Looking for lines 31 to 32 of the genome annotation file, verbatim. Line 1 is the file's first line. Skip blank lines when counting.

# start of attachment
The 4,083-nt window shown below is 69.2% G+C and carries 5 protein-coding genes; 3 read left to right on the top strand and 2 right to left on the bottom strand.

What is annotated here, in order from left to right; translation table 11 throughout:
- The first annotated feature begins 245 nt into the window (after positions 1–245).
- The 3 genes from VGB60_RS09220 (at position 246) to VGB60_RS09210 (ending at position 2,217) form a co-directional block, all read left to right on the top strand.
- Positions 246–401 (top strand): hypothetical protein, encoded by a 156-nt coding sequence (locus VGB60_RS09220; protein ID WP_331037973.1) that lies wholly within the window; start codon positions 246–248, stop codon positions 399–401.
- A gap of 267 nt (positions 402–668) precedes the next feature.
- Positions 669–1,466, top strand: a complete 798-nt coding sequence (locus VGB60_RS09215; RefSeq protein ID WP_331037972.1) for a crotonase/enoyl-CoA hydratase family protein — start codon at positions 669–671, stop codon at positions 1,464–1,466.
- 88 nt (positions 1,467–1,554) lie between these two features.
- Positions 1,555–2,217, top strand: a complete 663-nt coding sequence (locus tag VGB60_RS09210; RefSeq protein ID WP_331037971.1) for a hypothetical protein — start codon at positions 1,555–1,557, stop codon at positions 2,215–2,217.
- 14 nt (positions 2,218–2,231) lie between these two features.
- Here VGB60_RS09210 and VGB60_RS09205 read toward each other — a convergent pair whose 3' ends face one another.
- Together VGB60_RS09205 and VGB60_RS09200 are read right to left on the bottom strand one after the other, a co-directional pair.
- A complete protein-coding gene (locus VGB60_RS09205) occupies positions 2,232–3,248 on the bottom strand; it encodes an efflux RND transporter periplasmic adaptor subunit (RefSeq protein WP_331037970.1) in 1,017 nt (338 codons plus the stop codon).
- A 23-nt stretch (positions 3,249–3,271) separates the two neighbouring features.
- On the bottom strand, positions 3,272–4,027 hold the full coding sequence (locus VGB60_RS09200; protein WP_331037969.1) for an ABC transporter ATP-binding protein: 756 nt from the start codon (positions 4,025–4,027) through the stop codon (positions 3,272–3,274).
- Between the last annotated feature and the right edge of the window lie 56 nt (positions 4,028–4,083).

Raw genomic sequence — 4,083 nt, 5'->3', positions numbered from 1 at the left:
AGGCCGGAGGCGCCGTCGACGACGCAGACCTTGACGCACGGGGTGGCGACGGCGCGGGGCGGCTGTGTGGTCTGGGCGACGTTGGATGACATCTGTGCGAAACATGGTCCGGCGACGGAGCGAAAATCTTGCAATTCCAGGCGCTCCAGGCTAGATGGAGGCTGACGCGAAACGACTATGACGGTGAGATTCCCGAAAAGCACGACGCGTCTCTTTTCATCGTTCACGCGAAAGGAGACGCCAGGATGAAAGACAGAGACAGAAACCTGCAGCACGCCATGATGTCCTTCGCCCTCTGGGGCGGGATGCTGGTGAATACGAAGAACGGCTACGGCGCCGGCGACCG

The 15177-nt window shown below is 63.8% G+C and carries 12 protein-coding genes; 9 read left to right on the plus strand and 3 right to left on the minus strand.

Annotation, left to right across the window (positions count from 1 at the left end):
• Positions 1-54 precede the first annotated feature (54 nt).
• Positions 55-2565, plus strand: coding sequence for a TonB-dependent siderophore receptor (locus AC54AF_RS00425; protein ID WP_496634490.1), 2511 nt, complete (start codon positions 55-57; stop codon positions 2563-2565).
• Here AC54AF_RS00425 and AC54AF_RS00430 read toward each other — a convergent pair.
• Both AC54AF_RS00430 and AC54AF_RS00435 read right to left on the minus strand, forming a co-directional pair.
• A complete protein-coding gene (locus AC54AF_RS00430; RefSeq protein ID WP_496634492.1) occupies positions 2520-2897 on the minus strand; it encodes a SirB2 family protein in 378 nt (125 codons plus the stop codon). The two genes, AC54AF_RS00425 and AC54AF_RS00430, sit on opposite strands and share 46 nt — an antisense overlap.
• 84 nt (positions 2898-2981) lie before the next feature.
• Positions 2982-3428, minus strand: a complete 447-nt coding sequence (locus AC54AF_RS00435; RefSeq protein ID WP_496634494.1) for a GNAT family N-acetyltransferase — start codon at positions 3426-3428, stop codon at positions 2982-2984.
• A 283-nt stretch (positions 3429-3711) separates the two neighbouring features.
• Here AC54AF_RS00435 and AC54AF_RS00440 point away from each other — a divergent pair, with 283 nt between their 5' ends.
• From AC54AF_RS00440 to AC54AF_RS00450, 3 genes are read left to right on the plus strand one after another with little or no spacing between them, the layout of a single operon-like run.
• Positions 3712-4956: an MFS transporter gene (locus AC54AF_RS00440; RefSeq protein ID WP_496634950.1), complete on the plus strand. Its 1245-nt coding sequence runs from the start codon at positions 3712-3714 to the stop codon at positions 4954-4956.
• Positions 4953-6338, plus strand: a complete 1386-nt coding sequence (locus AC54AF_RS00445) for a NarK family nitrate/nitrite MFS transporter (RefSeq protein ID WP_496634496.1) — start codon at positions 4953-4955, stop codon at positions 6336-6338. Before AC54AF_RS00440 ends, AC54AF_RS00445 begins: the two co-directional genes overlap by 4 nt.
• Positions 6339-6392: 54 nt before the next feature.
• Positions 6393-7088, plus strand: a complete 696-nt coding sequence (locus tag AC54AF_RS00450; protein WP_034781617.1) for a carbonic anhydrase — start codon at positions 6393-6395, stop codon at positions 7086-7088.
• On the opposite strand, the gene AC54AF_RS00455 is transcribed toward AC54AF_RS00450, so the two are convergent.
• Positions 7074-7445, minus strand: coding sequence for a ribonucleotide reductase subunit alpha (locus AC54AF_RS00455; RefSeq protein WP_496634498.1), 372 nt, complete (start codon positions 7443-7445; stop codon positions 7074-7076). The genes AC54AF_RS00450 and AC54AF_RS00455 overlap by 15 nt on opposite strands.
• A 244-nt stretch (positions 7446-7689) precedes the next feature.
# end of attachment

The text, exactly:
• Positions 3712-4956: an MFS transporter gene (locus AC54AF_RS00440; RefSeq protein ID WP_496634950.1), complete on the plus strand. Its 1245-nt coding sequence runs from the start codon at positions 3712-3714 to the stop codon at positions 4954-4956.
• Positions 4953-6338, plus strand: a complete 1386-nt coding sequence (locus AC54AF_RS00445) for a NarK family nitrate/nitrite MFS transporter (RefSeq protein ID WP_496634496.1) — start codon at positions 4953-4955, stop codon at positions 6336-6338. Before AC54AF_RS00440 ends, AC54AF_RS00445 begins: the two co-directional genes overlap by 4 nt.